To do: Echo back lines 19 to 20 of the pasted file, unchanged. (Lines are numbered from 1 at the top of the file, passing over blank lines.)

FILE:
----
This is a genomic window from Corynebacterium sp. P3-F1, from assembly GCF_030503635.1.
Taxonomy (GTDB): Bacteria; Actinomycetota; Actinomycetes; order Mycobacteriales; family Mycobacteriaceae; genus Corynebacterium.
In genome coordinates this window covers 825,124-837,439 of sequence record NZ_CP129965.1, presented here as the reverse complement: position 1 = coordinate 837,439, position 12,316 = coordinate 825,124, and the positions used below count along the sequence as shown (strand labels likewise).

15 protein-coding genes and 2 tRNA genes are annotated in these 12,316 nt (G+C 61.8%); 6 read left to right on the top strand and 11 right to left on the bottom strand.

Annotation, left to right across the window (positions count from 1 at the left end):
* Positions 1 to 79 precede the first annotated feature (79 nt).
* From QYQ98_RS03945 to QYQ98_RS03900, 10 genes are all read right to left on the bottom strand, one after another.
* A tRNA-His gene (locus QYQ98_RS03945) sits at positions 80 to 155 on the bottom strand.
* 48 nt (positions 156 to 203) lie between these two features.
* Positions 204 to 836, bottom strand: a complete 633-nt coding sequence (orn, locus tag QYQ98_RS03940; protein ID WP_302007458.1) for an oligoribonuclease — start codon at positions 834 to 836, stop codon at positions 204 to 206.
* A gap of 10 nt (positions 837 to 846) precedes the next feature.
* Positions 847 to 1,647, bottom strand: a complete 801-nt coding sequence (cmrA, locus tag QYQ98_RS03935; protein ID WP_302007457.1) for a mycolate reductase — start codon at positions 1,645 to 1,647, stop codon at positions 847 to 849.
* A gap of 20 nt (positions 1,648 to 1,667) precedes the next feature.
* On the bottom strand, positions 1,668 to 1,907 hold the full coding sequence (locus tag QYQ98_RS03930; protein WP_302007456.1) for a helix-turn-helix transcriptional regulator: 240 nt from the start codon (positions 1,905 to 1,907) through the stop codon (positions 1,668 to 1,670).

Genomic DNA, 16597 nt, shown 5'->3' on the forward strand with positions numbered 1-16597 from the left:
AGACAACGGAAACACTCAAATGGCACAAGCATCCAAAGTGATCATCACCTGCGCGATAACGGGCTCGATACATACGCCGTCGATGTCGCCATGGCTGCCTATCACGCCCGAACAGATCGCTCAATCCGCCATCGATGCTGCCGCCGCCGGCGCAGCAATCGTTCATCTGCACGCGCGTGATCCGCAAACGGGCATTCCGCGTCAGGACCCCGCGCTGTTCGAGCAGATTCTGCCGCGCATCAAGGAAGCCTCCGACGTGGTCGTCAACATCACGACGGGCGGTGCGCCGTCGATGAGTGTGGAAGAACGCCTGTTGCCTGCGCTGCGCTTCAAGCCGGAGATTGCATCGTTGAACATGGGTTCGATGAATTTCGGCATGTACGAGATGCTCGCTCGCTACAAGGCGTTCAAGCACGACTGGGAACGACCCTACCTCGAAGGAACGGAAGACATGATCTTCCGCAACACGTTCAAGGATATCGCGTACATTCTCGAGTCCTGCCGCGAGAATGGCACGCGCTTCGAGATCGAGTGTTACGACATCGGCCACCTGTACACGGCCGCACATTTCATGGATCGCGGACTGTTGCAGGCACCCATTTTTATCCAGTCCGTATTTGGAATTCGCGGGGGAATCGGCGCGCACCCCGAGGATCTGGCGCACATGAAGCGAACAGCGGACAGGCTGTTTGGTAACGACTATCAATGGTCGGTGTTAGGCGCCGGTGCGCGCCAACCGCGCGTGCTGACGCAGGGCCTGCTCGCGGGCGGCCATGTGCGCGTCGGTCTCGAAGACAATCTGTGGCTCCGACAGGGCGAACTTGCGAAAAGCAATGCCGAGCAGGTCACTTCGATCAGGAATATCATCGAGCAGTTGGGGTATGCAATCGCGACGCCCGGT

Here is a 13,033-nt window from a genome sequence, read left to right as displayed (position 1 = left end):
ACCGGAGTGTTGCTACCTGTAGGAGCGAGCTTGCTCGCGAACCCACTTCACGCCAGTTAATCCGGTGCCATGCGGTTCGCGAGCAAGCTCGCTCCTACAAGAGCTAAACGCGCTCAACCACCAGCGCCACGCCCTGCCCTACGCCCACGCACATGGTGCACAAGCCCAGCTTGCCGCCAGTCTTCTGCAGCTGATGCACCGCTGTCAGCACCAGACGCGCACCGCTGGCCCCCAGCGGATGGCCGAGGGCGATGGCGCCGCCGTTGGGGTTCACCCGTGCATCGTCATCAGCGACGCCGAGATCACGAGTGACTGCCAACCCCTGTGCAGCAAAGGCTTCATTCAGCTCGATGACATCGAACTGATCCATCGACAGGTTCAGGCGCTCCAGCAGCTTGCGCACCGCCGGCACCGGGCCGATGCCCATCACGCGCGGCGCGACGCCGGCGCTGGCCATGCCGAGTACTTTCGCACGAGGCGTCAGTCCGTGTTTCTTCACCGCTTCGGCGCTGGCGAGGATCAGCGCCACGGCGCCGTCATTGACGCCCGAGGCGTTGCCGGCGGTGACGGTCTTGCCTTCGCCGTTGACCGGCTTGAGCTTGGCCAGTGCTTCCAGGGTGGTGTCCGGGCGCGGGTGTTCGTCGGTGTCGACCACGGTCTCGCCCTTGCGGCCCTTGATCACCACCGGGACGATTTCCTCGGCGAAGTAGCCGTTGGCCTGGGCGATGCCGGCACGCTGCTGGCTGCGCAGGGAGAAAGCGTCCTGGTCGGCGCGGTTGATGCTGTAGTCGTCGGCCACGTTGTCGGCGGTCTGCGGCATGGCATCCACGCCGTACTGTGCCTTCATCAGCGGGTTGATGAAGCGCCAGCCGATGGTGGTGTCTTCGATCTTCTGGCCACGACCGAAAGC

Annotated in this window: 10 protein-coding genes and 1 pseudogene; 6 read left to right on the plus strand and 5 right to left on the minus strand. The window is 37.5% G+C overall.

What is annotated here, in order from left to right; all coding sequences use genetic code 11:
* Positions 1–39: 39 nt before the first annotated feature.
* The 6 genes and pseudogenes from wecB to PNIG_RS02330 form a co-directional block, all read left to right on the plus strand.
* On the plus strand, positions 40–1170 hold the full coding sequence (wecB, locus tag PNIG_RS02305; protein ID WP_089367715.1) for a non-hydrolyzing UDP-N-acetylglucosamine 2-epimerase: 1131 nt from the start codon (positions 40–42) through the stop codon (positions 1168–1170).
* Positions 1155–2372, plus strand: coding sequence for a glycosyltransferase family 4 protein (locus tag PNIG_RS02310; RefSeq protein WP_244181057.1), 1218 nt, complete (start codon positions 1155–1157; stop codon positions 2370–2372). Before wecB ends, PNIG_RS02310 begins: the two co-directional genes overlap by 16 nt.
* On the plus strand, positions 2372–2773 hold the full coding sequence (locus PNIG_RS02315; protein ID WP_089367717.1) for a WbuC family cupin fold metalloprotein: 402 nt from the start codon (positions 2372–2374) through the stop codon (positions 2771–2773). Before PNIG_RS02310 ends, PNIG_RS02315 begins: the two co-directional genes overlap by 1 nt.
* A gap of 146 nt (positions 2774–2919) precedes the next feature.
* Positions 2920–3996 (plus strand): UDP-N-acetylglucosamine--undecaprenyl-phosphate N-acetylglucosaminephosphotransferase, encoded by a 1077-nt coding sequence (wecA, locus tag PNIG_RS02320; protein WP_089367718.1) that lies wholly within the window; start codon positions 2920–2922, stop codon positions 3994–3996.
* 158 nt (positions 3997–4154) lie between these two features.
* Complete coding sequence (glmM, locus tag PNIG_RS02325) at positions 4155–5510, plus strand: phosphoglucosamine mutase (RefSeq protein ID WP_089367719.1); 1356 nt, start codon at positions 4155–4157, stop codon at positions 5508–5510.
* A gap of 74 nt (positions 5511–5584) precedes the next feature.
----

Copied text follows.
Annotated in this window: 10 protein-coding genes and 1 pseudogene; 6 read left to right on the plus strand and 5 right to left on the minus strand. The window is 37.5% G+C overall.

What is annotated here, in order from left to right; all coding sequences use genetic code 11: